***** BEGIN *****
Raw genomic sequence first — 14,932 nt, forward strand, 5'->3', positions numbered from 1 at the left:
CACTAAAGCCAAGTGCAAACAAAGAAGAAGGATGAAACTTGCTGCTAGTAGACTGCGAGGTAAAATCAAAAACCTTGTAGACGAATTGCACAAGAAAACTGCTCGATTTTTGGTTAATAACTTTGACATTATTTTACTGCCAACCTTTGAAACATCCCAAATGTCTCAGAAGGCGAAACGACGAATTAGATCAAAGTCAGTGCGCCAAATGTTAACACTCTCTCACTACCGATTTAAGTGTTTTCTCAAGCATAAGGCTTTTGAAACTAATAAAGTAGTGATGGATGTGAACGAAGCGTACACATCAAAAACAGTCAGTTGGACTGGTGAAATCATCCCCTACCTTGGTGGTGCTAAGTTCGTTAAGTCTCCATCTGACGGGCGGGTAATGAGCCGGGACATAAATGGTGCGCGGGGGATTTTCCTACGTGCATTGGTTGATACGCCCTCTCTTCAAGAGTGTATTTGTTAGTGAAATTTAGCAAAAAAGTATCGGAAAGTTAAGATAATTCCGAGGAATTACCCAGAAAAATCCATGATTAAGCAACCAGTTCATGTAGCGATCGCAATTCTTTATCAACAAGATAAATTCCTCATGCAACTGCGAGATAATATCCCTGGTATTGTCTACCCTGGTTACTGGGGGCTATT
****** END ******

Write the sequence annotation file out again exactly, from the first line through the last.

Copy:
Raw genomic sequence first — 14,932 nt, forward strand, 5'->3', positions numbered from 1 at the left:
CACTAAAGCCAAGTGCAAACAAAGAAGAAGGATGAAACTTGCTGCTAGTAGACTGCGAGGTAAAATCAAAAACCTTGTAGACGAATTGCACAAGAAAACTGCTCGATTTTTGGTTAATAACTTTGACATTATTTTACTGCCAACCTTTGAAACATCCCAAATGTCTCAGAAGGCGAAACGACGAATTAGATCAAAGTCAGTGCGCCAAATGTTAACACTCTCTCACTACCGATTTAAGTGTTTTCTCAAGCATAAGGCTTTTGAAACTAATAAAGTAGTGATGGATGTGAACGAAGCGTACACATCAAAAACAGTCAGTTGGACTGGTGAAATCATCCCCTACCTTGGTGGTGCTAAGTTCGTTAAGTCTCCATCTGACGGGCGGGTAATGAGCCGGGACATAAATGGTGCGCGGGGGATTTTCCTACGTGCATTGGTTGATACGCCCTCTCTTCAAGAGTGTATTTGTTAGTGAAATTTAGCAAAAAAGTATCGGAAAGTTAAGATAATTCCGAGGAATTACCCAGAAAAATCCATGATTAAGCAACCAGTTCATGTAGCGATCGCAATTCTTTATCAACAAGATAAATTCCTCATGCAACTGCGAGATAATATCCCTGGTATTGTCTACCCTGGTTACTGGGGGCTATT